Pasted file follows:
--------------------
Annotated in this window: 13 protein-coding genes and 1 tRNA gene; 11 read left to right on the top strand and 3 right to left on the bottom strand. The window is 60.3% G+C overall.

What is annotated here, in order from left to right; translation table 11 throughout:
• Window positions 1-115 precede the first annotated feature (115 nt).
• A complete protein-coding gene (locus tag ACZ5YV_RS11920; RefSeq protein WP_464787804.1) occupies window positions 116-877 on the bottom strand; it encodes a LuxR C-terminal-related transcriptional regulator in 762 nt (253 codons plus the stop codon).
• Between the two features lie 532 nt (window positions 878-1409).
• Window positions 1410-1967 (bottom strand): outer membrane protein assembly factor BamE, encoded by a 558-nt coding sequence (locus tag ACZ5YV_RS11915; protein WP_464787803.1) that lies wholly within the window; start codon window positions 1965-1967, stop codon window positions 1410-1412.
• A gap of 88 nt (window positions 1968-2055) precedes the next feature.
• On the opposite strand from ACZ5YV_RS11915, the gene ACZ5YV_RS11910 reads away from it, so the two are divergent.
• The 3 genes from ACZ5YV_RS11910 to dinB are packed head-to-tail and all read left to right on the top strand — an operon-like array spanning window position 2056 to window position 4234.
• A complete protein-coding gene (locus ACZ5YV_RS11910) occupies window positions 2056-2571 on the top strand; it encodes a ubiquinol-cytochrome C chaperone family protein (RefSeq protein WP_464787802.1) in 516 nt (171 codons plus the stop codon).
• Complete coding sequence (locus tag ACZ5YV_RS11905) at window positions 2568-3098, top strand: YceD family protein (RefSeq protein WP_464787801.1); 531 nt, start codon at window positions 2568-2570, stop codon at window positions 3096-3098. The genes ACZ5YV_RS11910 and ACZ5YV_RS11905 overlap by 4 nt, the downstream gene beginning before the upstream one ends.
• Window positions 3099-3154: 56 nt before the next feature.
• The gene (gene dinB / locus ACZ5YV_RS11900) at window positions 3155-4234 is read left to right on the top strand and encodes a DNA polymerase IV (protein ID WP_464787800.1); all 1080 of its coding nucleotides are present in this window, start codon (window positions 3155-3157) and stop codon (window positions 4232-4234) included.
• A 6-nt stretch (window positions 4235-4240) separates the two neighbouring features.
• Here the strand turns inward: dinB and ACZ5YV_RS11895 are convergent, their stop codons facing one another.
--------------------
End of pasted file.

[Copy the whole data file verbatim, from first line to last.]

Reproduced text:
Annotated in this window: 13 protein-coding genes and 1 tRNA gene; 11 read left to right on the top strand and 3 right to left on the bottom strand. The window is 60.3% G+C overall.

What is annotated here, in order from left to right; translation table 11 throughout:
• Window positions 1-115 precede the first annotated feature (115 nt).
• A complete protein-coding gene (locus tag ACZ5YV_RS11920; RefSeq protein WP_464787804.1) occupies window positions 116-877 on the bottom strand; it encodes a LuxR C-terminal-related transcriptional regulator in 762 nt (253 codons plus the stop codon).
• Between the two features lie 532 nt (window positions 878-1409).
• Window positions 1410-1967 (bottom strand): outer membrane protein assembly factor BamE, encoded by a 558-nt coding sequence (locus tag ACZ5YV_RS11915; protein WP_464787803.1) that lies wholly within the window; start codon window positions 1965-1967, stop codon window positions 1410-1412.
• A gap of 88 nt (window positions 1968-2055) precedes the next feature.
• On the opposite strand from ACZ5YV_RS11915, the gene ACZ5YV_RS11910 reads away from it, so the two are divergent.
• The 3 genes from ACZ5YV_RS11910 to dinB are packed head-to-tail and all read left to right on the top strand — an operon-like array spanning window position 2056 to window position 4234.
• A complete protein-coding gene (locus ACZ5YV_RS11910) occupies window positions 2056-2571 on the top strand; it encodes a ubiquinol-cytochrome C chaperone family protein (RefSeq protein WP_464787802.1) in 516 nt (171 codons plus the stop codon).
• Complete coding sequence (locus tag ACZ5YV_RS11905) at window positions 2568-3098, top strand: YceD family protein (RefSeq protein WP_464787801.1); 531 nt, start codon at window positions 2568-2570, stop codon at window positions 3096-3098. The genes ACZ5YV_RS11910 and ACZ5YV_RS11905 overlap by 4 nt, the downstream gene beginning before the upstream one ends.
• Window positions 3099-3154: 56 nt before the next feature.
• The gene (gene dinB / locus ACZ5YV_RS11900) at window positions 3155-4234 is read left to right on the top strand and encodes a DNA polymerase IV (protein ID WP_464787800.1); all 1080 of its coding nucleotides are present in this window, start codon (window positions 3155-3157) and stop codon (window positions 4232-4234) included.
• A 6-nt stretch (window positions 4235-4240) separates the two neighbouring features.
• Here the strand turns inward: dinB and ACZ5YV_RS11895 are convergent, their stop codons facing one another.